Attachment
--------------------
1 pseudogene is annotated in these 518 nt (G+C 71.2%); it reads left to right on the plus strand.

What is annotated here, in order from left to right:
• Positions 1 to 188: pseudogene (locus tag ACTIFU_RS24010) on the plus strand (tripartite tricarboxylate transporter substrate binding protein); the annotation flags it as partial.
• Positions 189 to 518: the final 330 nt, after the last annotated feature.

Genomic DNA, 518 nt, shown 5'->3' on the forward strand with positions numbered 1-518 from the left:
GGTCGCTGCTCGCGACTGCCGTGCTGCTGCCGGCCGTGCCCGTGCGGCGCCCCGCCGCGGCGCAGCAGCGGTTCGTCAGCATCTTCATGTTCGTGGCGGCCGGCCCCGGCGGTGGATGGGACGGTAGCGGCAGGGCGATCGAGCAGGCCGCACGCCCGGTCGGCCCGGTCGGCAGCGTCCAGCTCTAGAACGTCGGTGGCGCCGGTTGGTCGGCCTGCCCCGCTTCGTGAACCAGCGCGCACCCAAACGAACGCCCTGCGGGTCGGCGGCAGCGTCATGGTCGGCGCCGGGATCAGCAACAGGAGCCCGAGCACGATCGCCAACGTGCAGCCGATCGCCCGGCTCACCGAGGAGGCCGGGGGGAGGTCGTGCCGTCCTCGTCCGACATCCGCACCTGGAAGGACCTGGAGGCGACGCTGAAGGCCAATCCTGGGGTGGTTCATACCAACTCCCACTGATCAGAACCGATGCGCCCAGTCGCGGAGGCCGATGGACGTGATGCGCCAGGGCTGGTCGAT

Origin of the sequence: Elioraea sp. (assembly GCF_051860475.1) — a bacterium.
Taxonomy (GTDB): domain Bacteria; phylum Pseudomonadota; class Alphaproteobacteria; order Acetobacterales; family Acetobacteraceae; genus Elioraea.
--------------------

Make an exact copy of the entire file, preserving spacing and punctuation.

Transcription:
1 pseudogene is annotated in these 518 nt (G+C 71.2%); it reads left to right on the plus strand.

What is annotated here, in order from left to right:
• Positions 1 to 188: pseudogene (locus tag ACTIFU_RS24010) on the plus strand (tripartite tricarboxylate transporter substrate binding protein); the annotation flags it as partial.
• Positions 189 to 518: the final 330 nt, after the last annotated feature.

Genomic DNA, 518 nt, shown 5'->3' on the forward strand with positions numbered 1-518 from the left:
GGTCGCTGCTCGCGACTGCCGTGCTGCTGCCGGCCGTGCCCGTGCGGCGCCCCGCCGCGGCGCAGCAGCGGTTCGTCAGCATCTTCATGTTCGTGGCGGCCGGCCCCGGCGGTGGATGGGACGGTAGCGGCAGGGCGATCGAGCAGGCCGCACGCCCGGTCGGCCCGGTCGGCAGCGTCCAGCTCTAGAACGTCGGTGGCGCCGGTTGGTCGGCCTGCCCCGCTTCGTGAACCAGCGCGCACCCAAACGAACGCCCTGCGGGTCGGCGGCAGCGTCATGGTCGGCGCCGGGATCAGCAACAGGAGCCCGAGCACGATCGCCAACGTGCAGCCGATCGCCCGGCTCACCGAGGAGGCCGGGGGGAGGTCGTGCCGTCCTCGTCCGACATCCGCACCTGGAAGGACCTGGAGGCGACGCTGAAGGCCAATCCTGGGGTGGTTCATACCAACTCCCACTGATCAGAACCGATGCGCCCAGTCGCGGAGGCCGATGGACGTGATGCGCCAGGGCTGGTCGAT

Origin of the sequence: Elioraea sp. (assembly GCF_051860475.1) — a bacterium.
Taxonomy (GTDB): domain Bacteria; phylum Pseudomonadota; class Alphaproteobacteria; order Acetobacterales; family Acetobacteraceae; genus Elioraea.